House construction project: Solid or prefabricated house?
Anyone who wants to build a house has many options: physically alone, with partial participation or completely by someone else. What advantages and disadvantages builders should pay attention to.
Solid or finished? This is a question that many future home builders ask themselves. While the prefabricated house used to only come onto the market with simple equipment, but scored points in terms of price and construction time, the solid house was particularly convincing due to its high-quality construction and individuality. Admittedly, these points still tend to be true. However, the offer for both house types has become significantly larger and more diverse. With that, their differences disappear. The palette ranges from tiny houses to multi-storey luxury villas. This makes it all the more important for future property owners to find out about the right model in advance.
Anyone interested in a prefabricated house will find what they are looking for from providers such as Viebrockhaus, Kampa, Dennert Massivhaus and Massa. An advantage: the finished models can be viewed in advance in a model house park and sometimes it is even possible to try them out. In addition, the house can be built regardless of the weather, because the individual parts are manufactured in warehouses and then only have to be assembled. This shortens the construction time and saves craftsmen – at least for series models. However, the so-called type houses only make up a third of all prefabricated houses.
There are a total of three different ready-made options to choose from: the turnkey, the expansion and the kit house. Those who are not technically gifted should choose the turnkey variant. For the other two, personal contributions are required, although these can sometimes extend to the shell.
Increasing susceptibility to errors
Also good to know: The term “on-site services” refers to all work that is part of the house but is to be borne by the client, such as excavation or the floor slab. Builders can outsource this work to external companies and still save money compared to the turnkey variant. The problem with additional work by external companies: They are not the responsibility of the prefabricated house company, which can complicate the question of liability in the event of defects. The more different craftsmen are involved, the more difficult it can be to provide proof.
And defects are more common when building a house than you think. According to a study by the Institute for Building Research (IFB), three quarters of all private new construction projects have defects during the warranty period. This is also related to the increasingly complex construction and technical parts, says Florian Becker, Managing Director of the Bauherren-Schutzbund (BSB), who commissioned the study: “Construction is becoming more and more demanding overall. This also increases the susceptibility to errors.”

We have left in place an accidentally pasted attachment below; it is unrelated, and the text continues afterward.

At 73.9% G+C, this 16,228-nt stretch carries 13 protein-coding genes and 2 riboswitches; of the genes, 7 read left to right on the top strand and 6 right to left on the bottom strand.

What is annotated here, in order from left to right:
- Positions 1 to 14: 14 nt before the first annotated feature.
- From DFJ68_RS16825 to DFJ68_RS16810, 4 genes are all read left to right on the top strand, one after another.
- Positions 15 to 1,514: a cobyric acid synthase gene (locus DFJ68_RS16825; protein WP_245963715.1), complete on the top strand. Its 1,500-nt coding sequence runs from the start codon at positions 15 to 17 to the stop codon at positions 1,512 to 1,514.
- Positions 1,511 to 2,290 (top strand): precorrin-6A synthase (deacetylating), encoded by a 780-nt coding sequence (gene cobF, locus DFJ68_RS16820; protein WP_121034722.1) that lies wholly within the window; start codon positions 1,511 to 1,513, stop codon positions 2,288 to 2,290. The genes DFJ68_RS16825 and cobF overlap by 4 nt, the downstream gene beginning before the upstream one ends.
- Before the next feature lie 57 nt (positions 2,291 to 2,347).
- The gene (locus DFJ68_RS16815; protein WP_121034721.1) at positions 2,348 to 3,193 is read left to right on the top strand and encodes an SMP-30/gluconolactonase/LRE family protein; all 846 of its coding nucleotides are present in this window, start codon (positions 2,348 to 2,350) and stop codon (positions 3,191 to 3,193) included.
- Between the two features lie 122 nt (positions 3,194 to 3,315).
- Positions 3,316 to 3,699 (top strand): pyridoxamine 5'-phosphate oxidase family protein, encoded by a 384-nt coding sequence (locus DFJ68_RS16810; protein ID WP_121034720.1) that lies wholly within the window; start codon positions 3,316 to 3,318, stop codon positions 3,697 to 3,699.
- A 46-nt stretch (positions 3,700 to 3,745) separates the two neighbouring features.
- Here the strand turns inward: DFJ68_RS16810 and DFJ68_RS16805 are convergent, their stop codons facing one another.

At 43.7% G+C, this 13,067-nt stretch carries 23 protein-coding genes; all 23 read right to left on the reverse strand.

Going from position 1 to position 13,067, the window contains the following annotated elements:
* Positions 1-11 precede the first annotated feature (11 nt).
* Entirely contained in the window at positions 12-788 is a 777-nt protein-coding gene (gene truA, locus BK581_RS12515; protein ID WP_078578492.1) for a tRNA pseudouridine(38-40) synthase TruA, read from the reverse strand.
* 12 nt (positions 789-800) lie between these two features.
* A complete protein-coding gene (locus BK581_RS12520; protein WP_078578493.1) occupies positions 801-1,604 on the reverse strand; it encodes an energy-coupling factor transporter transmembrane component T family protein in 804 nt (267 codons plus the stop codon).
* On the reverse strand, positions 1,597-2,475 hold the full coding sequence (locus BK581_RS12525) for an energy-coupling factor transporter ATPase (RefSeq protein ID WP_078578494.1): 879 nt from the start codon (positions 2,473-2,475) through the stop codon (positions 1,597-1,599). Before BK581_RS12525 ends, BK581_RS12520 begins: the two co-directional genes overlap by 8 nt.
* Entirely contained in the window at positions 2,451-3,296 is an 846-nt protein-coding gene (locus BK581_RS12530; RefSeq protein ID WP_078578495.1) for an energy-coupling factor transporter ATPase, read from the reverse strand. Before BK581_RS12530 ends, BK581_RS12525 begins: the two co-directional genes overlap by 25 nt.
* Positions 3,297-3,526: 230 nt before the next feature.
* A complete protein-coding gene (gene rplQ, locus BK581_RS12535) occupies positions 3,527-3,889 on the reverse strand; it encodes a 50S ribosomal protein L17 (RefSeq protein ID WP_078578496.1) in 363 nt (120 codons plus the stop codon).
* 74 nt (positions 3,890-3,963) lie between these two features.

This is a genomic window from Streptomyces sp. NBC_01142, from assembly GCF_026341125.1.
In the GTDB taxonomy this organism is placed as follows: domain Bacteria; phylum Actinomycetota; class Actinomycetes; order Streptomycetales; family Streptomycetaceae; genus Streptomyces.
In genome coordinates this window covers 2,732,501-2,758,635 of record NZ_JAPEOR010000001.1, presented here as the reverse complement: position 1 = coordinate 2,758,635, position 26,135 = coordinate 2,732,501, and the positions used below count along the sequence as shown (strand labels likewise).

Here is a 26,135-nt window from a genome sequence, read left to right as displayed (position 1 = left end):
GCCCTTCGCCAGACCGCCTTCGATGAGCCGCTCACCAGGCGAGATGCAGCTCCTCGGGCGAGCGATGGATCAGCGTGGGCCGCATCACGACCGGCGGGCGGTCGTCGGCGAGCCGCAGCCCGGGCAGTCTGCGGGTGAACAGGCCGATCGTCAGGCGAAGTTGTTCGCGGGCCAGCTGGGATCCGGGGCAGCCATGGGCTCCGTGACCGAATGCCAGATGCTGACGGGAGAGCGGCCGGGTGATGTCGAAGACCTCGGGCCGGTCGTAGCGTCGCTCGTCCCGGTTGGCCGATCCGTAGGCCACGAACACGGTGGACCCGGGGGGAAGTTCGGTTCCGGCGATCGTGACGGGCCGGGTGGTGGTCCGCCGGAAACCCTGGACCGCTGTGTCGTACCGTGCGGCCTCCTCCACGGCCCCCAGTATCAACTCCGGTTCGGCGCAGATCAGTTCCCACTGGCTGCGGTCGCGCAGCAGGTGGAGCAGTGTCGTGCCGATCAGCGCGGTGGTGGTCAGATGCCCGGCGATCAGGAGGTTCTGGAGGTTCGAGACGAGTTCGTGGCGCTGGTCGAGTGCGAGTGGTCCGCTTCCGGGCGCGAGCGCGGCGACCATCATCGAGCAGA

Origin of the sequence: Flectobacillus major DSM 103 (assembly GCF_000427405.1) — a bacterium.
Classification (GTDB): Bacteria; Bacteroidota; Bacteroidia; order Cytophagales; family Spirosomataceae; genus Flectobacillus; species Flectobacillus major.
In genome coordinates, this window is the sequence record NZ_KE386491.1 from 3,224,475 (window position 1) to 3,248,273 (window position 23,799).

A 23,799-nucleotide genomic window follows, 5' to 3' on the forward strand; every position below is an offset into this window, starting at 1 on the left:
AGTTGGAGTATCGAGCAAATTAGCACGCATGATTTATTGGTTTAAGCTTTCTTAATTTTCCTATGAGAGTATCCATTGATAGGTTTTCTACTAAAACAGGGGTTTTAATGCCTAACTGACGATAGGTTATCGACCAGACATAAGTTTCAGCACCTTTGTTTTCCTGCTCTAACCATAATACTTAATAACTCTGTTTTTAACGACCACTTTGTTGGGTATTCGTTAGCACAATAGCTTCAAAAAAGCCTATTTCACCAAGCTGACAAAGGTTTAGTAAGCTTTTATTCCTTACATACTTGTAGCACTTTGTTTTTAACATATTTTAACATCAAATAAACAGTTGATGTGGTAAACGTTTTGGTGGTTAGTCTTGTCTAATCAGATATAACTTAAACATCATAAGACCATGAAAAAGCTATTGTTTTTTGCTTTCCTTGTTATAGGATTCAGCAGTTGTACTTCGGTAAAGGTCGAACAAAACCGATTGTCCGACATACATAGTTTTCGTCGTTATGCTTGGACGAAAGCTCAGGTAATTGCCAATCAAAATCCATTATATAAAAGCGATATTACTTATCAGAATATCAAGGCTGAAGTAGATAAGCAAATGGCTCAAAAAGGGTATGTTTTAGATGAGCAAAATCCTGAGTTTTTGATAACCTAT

Irrespective of all the challenges and risks that builders see themselves confronted with on their way to their dream property: What counts in the end is the finished property and its appearance, equipment and design – and that is ultimately a question of taste. Anyone who places great value on the most personal touch possible is usually better served with a solid house than with a prefabricated house.
“Plan from the bottom up”
It is true that prefabricated houses can be designed more and more individually and sometimes have prefabricated elements in solid construction, such as walls made of brick, reinforced concrete or lightweight concrete. But with a solid house, builders can exert much more influence on individual details and, if necessary, award orders to different trades. Theoretically, there are only a few limits here – but of course with corresponding costs. While there are prefabricated houses from 1000 euros per square meter (depending on the equipment variant), the square meter price for the solid variant is around 2000 euros.
Builders of solid houses can reduce their costs by actively participating in the construction process as part of a so-called muscle mortgage. For many, this is a clear advantage over the prefabricated house variant. In addition, solid houses also score with a longer lifetime and value – financially, but also in terms of soundproofing, thermal insulation and living climate.
Both house types have their advantages and disadvantages, which future builders should carefully weigh against each other. With the golden rule in mind: “Plan from the bottom up” – because livability comes before luxury.